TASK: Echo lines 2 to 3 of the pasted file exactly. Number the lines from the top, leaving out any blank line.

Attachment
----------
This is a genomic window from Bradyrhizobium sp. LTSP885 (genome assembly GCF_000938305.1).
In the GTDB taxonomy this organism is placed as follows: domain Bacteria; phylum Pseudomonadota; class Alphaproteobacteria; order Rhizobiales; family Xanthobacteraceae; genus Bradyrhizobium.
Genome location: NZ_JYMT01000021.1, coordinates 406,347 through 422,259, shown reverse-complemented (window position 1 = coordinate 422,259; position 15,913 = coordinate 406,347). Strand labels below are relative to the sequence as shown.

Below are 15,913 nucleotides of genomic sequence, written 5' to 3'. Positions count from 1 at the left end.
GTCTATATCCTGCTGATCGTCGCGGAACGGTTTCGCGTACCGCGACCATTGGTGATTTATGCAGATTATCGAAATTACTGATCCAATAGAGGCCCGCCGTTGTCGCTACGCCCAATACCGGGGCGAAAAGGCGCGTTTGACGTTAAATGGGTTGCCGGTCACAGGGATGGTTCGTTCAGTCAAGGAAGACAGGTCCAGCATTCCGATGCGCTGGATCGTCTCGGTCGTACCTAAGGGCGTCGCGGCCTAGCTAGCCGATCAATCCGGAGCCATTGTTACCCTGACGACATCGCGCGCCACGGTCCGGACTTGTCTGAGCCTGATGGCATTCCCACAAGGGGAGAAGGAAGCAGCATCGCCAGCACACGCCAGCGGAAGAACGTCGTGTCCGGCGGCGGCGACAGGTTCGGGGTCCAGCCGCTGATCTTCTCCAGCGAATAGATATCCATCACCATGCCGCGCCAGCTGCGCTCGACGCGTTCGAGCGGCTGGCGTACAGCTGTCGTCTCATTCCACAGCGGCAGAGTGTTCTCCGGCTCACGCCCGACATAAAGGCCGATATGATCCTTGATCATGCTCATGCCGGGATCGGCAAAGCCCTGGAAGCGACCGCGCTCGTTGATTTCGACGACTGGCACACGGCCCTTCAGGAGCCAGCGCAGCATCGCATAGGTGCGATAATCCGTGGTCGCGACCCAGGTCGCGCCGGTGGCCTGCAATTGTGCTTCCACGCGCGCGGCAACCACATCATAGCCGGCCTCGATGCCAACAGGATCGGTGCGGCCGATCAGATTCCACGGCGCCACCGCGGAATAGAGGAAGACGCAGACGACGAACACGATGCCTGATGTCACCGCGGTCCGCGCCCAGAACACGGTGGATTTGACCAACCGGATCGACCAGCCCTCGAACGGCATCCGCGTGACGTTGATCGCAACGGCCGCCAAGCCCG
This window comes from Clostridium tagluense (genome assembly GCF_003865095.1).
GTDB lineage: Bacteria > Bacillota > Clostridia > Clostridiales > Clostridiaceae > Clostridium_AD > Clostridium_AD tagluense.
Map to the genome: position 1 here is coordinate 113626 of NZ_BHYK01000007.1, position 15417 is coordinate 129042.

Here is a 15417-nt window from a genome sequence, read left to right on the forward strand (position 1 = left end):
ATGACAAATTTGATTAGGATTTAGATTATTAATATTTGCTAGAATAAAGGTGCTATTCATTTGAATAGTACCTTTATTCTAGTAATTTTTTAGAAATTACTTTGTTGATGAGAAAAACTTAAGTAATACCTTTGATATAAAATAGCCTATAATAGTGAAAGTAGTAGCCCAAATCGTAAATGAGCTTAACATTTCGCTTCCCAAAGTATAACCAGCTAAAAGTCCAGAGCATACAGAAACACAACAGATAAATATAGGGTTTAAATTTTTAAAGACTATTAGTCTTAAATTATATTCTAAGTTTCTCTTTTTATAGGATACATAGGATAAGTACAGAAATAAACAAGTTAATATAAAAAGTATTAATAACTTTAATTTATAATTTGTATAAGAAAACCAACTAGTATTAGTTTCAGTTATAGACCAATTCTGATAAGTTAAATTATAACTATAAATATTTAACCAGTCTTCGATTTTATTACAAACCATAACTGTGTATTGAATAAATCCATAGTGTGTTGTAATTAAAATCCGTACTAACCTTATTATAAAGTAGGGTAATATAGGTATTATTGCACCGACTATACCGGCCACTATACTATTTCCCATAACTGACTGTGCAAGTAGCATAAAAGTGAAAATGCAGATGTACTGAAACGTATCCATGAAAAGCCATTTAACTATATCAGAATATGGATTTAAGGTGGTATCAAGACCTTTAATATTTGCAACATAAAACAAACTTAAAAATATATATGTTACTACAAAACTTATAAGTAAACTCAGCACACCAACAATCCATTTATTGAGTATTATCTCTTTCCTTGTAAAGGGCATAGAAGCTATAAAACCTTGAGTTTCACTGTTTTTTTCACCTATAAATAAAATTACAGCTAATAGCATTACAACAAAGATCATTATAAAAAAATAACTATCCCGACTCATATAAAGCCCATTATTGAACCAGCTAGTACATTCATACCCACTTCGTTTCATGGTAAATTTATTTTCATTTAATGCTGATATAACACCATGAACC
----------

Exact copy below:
In the GTDB taxonomy this organism is placed as follows: domain Bacteria; phylum Pseudomonadota; class Alphaproteobacteria; order Rhizobiales; family Xanthobacteraceae; genus Bradyrhizobium.
Genome location: NZ_JYMT01000021.1, coordinates 406,347 through 422,259, shown reverse-complemented (window position 1 = coordinate 422,259; position 15,913 = coordinate 406,347). Strand labels below are relative to the sequence as shown.